Couch Potatoes Hurting More Than The Couch!

If you like to fall asleep sitting in your recliner with the TV on after a hectic workday staring at a computer monitor, you might be hurting yourself more than you think. Maybe even a lot more...

Scientists have found people who slump in front of their TVs or computer monitors could deactivate muscles that support and protect their spines, triggering many otherwise inexplicable cases of lower back pain, according to a German study that monitored a group of young men who spent eight weeks in bed.

The big surprise: Researchers found an absence of load on spinal support muscles can sometimes be just as debilitating as a physical injury.

Ultrasound studies have shown that in most cases of lower-back pain, either the lumbar multifidus muscles, which keep the vertebrae in place, or the transversus abdominis, which holds the pelvis together, or both, are inactive. Normally the muscles work continuously to support and protect the lower back.

Heavy lifting, whiplash or other injuries can damage and inactivate these support muscles too. This increases the risk of long-term back pain, as people are then more likely to suffer sprains, or damage to the discs or other tissue in the back. However, only between 10 and 15 percent of back pain cases begin with such an injury.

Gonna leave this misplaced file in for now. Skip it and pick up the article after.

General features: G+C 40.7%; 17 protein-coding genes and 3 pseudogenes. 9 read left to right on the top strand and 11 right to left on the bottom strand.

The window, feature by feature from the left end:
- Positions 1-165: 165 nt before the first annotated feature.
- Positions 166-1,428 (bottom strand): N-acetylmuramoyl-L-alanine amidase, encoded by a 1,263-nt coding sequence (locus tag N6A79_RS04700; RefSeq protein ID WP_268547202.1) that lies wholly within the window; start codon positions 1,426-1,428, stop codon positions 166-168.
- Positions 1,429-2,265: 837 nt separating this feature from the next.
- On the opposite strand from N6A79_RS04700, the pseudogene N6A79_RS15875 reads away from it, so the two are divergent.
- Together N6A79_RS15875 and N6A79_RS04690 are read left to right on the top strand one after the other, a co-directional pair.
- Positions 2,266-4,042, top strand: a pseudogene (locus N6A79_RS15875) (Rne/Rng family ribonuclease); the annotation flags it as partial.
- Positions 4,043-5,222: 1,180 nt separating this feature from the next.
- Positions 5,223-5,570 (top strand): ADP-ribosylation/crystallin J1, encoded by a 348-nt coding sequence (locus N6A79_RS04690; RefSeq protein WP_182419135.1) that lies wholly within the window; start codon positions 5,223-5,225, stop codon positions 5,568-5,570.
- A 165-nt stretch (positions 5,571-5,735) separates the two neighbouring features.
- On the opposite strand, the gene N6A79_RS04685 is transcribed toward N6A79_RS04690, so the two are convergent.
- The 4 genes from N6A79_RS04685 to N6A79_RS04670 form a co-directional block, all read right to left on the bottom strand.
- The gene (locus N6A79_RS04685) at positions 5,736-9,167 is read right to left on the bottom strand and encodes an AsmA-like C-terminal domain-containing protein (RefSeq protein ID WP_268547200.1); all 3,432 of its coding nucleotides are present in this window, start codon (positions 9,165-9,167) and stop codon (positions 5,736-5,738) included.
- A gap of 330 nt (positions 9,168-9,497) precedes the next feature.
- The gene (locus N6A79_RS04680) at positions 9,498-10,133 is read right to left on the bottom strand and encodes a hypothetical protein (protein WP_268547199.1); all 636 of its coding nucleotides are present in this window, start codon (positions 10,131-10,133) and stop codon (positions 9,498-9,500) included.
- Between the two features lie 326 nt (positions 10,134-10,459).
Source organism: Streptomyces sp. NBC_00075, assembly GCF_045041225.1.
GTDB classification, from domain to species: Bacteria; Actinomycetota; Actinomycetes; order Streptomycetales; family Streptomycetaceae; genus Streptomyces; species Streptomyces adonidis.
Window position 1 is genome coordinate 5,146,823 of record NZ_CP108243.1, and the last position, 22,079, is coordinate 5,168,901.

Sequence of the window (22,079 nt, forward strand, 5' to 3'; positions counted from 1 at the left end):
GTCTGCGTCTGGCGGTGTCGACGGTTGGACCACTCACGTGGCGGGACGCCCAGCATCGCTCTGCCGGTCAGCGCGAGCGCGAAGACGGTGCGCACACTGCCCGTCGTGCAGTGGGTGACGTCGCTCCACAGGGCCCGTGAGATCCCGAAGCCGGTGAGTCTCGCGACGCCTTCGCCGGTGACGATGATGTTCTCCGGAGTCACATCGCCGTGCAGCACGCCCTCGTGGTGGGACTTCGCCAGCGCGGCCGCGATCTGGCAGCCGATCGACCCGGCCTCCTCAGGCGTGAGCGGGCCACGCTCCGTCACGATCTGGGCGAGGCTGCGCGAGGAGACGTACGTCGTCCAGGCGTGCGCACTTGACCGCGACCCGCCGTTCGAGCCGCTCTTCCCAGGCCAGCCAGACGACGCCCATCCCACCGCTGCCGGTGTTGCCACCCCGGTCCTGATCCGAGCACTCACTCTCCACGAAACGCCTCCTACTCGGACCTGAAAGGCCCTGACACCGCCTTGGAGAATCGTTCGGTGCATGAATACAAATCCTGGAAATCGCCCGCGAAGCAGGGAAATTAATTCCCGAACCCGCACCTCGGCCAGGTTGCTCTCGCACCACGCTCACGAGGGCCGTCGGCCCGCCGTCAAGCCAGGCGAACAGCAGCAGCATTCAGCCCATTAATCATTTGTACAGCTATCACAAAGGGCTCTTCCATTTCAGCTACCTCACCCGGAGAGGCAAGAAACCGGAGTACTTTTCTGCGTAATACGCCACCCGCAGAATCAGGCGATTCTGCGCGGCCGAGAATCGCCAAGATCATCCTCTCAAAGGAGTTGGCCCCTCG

A similar study conducted in Australia found the support muscles of the bed-rest volunteers were inactivated in a very similar way to those of lower-back pain patients. Using magnetic resonance imaging, they showed that after eight weeks, the multifidus muscles of all 19 young male volunteers in the bed-rest study had wasted and become inactive.

New Scientist August 25, 2004

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